ASIC’s latest wins against phoenix activity

Back of businessman in handcuffs

While many of us were focused on the upcoming festive season in December, the Australian Securities and Investments Commission (ASIC) was making headway in its moves against directors suspected of being involved in illegal phoenix activity.

In one case, Sheila Anne McAulay pleaded guilty on 12 December in the Brisbane Magistrates Court to dishonestly using her position as a director of a company.

This followed an ASIC investigation which found that McAulay, a former director of Greenlay Enterprises, had engaged in illegal phoenix activity by organising to sell Greenlay’s assets to a related company called Pasta on the Run, of which she was also the director, for $20,000.

No independent valuation of the assets was conducted and Pasta on the Run made no payments to Greenlay.

According to ASIC, McAulay had stripped Greenlay of its assets, leaving none for the liquidator to use to pay Greenlay’s creditors after it was placed in liquidation in July 2013.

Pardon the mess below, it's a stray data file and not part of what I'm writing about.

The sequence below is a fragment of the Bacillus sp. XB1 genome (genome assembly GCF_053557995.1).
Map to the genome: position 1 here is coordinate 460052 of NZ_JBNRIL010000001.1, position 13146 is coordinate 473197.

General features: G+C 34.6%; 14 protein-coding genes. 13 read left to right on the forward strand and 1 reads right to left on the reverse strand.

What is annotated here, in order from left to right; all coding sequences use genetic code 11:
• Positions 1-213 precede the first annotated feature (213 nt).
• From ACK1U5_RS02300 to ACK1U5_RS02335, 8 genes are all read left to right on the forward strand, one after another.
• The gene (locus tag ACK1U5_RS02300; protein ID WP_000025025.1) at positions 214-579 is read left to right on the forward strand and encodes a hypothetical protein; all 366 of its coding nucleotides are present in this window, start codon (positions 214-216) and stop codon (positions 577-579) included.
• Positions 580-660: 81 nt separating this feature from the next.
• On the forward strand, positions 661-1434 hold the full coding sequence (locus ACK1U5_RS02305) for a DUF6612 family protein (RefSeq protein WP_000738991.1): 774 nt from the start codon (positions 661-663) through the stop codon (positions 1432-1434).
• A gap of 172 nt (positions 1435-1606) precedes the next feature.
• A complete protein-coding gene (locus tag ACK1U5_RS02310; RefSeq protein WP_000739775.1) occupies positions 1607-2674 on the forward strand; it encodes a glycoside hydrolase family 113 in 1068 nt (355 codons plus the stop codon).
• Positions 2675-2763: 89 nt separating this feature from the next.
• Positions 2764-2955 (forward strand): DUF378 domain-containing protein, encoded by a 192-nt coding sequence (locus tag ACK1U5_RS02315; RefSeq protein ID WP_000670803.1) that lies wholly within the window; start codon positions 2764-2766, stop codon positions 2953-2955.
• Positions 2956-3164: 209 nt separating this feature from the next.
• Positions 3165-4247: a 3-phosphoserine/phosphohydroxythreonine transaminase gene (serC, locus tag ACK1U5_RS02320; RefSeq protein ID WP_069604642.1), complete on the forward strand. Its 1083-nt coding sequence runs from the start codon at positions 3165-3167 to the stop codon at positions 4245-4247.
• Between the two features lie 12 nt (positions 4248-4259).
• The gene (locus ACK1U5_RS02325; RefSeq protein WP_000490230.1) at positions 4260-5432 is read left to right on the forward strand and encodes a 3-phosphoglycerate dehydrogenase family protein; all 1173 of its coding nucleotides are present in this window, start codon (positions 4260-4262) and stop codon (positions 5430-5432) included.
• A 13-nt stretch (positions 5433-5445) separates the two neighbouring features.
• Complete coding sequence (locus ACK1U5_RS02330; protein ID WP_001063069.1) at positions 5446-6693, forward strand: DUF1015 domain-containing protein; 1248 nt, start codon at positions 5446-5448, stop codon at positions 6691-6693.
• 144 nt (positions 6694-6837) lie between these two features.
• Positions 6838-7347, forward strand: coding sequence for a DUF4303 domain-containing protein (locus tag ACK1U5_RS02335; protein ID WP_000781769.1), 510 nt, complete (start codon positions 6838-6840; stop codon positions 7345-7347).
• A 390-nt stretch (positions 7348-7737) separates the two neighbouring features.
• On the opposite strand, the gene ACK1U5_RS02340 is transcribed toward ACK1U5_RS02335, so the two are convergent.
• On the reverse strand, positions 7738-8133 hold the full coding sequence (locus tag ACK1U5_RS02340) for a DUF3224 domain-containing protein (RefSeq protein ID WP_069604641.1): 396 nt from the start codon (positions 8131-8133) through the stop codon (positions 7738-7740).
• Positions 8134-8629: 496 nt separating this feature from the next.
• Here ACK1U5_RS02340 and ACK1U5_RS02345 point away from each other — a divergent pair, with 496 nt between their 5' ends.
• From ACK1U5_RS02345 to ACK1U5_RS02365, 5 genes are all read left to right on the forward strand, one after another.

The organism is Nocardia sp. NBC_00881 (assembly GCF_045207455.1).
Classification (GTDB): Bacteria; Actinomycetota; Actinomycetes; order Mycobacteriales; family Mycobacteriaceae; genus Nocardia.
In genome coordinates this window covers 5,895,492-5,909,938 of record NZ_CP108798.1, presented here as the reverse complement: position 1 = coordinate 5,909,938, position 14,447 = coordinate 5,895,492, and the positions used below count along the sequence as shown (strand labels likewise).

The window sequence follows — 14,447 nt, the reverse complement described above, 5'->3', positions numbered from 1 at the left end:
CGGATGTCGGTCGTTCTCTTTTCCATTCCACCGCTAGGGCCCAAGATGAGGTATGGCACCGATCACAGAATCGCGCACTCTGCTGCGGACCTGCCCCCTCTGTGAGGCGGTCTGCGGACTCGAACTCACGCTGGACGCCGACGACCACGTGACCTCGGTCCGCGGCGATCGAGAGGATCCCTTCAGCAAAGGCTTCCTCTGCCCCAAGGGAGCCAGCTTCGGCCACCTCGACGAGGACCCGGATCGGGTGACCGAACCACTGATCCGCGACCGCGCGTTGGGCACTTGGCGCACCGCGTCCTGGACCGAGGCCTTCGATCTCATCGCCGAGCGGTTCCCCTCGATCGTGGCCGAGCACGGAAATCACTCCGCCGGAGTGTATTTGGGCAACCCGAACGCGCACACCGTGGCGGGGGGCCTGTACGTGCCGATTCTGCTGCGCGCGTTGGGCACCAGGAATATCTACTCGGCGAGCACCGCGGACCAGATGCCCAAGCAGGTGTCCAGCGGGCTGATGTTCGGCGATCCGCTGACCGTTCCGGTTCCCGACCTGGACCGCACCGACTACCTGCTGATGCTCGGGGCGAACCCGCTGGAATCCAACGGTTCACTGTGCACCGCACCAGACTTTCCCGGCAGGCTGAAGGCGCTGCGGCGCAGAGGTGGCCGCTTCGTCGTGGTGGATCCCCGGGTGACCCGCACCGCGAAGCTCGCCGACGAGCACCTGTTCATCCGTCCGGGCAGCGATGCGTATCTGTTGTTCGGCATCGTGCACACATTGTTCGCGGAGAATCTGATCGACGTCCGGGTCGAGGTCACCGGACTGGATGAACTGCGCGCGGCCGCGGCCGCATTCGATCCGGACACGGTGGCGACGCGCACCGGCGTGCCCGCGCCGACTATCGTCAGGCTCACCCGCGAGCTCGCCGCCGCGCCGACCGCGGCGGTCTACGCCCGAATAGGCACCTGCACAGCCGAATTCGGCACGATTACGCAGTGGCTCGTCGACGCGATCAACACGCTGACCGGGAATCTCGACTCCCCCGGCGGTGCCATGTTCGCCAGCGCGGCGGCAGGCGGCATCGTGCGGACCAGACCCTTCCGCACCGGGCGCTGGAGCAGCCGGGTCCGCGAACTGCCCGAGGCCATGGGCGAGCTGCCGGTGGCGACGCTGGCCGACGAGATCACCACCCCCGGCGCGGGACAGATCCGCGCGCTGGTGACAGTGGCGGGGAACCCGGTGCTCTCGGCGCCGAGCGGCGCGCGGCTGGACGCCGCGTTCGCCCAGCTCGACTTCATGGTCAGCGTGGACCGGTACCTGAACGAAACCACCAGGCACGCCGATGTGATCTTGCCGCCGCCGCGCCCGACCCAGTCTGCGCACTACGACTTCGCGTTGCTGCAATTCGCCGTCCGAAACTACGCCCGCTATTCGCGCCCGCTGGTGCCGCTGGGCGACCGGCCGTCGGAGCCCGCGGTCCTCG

McAulay was discharged without conviction after entering into recognisance in the sum of $2,000 on condition that she would be of good behaviour for two years.

In another Queensland case, John Thomas Shannon and his son Jason Thomas Shannon have been disqualified from managing corporations for three and half and four years, respectively.

This follows the liquidation of the five transport companies they managed which left creditors more than $4.15 million out of pocket.

ASIC’s concerns were raised after the liquidator’s reports suggested that both men had engaged in conduct amounting to illegal phoenix activity. Not only had they accrued large debts owing to the Australia Taxation Office, WorkCover Queensland and unsecured creditors, they also failed to lodge required documents with the ATO and to keep written financial records.

Meanwhile, James Meaden was convicted and fined $5,000 by the Ballarat Magistrates Court on 12 December after pleading guilty to dishonestly using his position as a company director.

Meaden, the former and sole director of Brimarco, operated a business specialising in building custom-made vehicles in Ballarat, Victoria.

An ASIC investigation found that he had engaged in illegal phoenix activity by causing $34,800 to be transferred from Brimarco to a related company called Tough As, of which he was also the sole director.

The transfer occurred one day before a court hearing to wind up Brimarco. After the transfer and being placed into liquidation in April 2015, Brimarco had no funds to pay employees' wages and other entitlements. Its many creditors were collectively owed more than $2 million.

As a result of his conviction, Meaden is automatically disqualified from managing corporations for five years.

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